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  • 1.
    Elmhagen, Bodil
    et al.
    Stockholm University, Faculty of Science, Department of Zoology, Animal Ecology.
    Hellström, Peter
    Stockholm University, Faculty of Science, Department of Zoology, Animal Ecology.
    Angerbjörn, Anders
    Stockholm University, Faculty of Science, Department of Zoology, Animal Ecology.
    Kindberg, Jonas
    Changes in vole and lemming fluctuations in northern Sweden 1960-2008 revealed by fox dynamics2011In: Annales Zoologici Fennici, ISSN 0003-455X, E-ISSN 1797-2450, Vol. 48, no 3, p. 167-179Article in journal (Refereed)
    Abstract [en]

    Cyclic dynamics with extensive spatial synchrony has long been regarded as characteristic of key herbivores at high latitudes. This contrasts to recent reports of fading cycles in arvicoline rodents in boreal and alpine Fennoscandia. We investigate the spatio-temporal dynamics of boreal red fox and alpine arctic fox in Sweden as a proxy for the dynamics of their main prey, voles and Norwegian lemming, respectively. We analyse data from five decades, 1960-2008, with wavelets and autocorrelation approaches. Cyclic dynamics were identified with at least one method in all populations (arctic fox n = 3, red fox n = 6). The dynamics were synchronous between populations, or coupled with a 1-yr lag, in 8 of 13 pairwise comparisons. Importantly though, the dynamics were heterogeneous in space and time. All analytical approaches identified fading cycles in the three arctic fox populations and two northern red fox populations. At least one method identified similar patterns in three southern red fox populations. Red fox dynamics were cyclic in the 1970s primarily, while arctic fox dynamics was cyclic until the late 1980s or early 1990s. When cyclic, 4-yr cycles dominated in arctic fox and northern red fox, whilst 3-4-yr cycles was found in southern red foxes. Significant cyclic regimes reappeared in the 1990s or 2000s in two red fox populations and one arctic fox population. Cycles and regionally coupled dynamics appeared associated in northern arctic and red foxes. This study supports accumulating evidence which suggests that cyclic and synchronous patterns in the dynamics of lemmings and voles are nonstationary in space and time. Furthermore, the similar patterns of change in both fox species indicate that persistence of cycles is governed by similar mechanisms in lemmings and voles.

  • 2. Kaikusalo, A.
    et al.
    Angerbjörn, Anders
    Stockholm University, Faculty of Science, Department of Zoology.
    The Arctic Fox Population in Finnish Lapland During 30 Years, 1964-931995In: Annales Zoologici Fennici, ISSN 0003-455X, E-ISSN 1797-2450, Vol. 32, no 1, p. 69-77Article in journal (Refereed)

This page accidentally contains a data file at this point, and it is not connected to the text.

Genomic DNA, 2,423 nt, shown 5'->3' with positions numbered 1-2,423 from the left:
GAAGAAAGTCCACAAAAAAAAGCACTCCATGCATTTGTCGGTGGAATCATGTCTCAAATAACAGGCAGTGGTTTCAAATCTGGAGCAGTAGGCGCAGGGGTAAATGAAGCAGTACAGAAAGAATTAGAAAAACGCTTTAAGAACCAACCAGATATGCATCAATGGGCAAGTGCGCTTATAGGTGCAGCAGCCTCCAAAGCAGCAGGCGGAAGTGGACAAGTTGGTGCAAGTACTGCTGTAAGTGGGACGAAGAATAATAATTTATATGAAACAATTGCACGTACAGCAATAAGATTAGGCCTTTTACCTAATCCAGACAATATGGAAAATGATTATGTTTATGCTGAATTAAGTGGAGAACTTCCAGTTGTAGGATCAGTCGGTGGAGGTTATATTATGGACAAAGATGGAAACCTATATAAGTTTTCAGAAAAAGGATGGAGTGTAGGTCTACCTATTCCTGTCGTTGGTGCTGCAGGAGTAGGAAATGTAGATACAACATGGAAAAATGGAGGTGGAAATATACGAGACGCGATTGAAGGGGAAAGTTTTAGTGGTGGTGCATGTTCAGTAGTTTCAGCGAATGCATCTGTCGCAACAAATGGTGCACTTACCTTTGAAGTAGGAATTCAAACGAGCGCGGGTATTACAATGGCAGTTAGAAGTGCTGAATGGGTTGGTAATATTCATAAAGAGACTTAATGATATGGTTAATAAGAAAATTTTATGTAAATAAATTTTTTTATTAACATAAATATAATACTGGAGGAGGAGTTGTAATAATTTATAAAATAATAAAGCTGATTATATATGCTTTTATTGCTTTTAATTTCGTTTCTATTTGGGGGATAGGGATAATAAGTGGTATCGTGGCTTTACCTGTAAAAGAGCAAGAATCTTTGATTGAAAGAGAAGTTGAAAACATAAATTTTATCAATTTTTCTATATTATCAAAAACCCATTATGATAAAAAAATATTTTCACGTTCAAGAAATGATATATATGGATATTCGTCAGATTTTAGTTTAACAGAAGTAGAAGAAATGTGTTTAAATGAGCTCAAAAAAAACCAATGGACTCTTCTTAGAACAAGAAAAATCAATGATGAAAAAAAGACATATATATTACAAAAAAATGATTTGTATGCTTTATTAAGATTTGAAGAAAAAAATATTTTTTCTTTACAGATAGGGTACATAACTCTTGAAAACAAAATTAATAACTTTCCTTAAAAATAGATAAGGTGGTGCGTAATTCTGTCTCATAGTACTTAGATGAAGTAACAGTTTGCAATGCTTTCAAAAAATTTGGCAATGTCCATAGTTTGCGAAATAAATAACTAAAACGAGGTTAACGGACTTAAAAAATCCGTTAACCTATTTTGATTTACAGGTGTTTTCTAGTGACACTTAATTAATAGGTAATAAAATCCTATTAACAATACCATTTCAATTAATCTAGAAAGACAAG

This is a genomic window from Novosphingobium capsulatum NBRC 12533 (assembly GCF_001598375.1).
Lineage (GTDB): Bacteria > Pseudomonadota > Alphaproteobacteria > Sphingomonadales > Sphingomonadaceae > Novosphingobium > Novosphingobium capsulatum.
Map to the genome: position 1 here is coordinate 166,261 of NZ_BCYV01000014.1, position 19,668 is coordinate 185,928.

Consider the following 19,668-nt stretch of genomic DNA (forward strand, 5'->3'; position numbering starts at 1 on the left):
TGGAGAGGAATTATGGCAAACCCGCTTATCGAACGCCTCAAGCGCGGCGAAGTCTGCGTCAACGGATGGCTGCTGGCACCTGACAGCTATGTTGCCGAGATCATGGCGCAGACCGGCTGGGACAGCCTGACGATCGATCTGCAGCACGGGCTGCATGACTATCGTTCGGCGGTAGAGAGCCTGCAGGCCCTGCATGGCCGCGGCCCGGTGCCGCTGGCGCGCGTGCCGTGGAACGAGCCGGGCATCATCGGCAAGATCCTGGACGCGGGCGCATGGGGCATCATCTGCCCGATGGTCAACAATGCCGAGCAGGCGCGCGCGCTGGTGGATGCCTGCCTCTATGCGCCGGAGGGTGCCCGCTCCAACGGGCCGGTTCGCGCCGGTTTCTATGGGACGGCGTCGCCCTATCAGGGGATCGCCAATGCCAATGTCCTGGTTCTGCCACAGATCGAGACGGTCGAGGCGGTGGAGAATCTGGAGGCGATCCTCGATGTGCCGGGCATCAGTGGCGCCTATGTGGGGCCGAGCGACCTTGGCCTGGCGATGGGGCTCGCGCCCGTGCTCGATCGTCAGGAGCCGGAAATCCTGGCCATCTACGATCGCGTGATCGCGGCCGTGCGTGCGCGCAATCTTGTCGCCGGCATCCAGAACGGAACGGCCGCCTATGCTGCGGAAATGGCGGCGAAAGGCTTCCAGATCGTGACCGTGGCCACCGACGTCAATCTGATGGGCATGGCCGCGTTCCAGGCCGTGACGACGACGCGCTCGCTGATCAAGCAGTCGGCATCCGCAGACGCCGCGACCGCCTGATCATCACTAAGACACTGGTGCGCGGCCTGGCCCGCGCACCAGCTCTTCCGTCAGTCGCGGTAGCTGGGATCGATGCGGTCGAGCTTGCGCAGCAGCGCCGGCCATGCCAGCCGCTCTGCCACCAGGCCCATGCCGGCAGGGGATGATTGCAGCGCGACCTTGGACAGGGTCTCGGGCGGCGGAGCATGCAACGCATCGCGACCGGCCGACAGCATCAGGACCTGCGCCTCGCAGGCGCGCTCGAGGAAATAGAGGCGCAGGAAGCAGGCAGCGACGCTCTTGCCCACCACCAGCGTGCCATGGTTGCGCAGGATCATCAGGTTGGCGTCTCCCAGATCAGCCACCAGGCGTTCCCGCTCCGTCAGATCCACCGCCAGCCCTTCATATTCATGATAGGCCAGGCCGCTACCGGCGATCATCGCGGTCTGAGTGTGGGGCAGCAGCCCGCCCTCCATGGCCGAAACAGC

Abstract [en]

    We have monitored the number of arctic foxes and microtine rodents in northern Finland for 30 years. Arctic fox densities were estimated by inventories at den sites, and microtine abundance by snap trapping. Time series analyses showed that the arctic fox population fluctuated widely but always close together with the microtines in a five year cycle. However, there was no time lag in the numerical response of foxes on microtines. The strong dependence on microtines was confirmed by analyses of faecal droppings and food remains at dens. In summer time microtines consisted in average of 45% of the diet and reindeer 30%, but during winters reindeer was the most important food source with 45% compared to 15% for microtines. There was a surprising positive correlation between number of voles and reindeer carcasses, suggesting competition or alternatively an external correlation from e.g. weather. Mean litter size of the arctic fox was also highly dependent on microtine abundance but decreased during the study period despite that food resources had not changed. Further, when microtines had high densities during two consecutive years, arctic foxes only responded to the first year. A feeding experiment resulted in an increase in number of red foxes but had no or little effect on arctic foxes. So, it is difficult to single out one explanation to the decline and second year effect. Food was probably not involved and we do not know if diseases and parasites have been involved. However, both competition and predation, primarily from the red fox, may be responsible together with climatic or weather changes.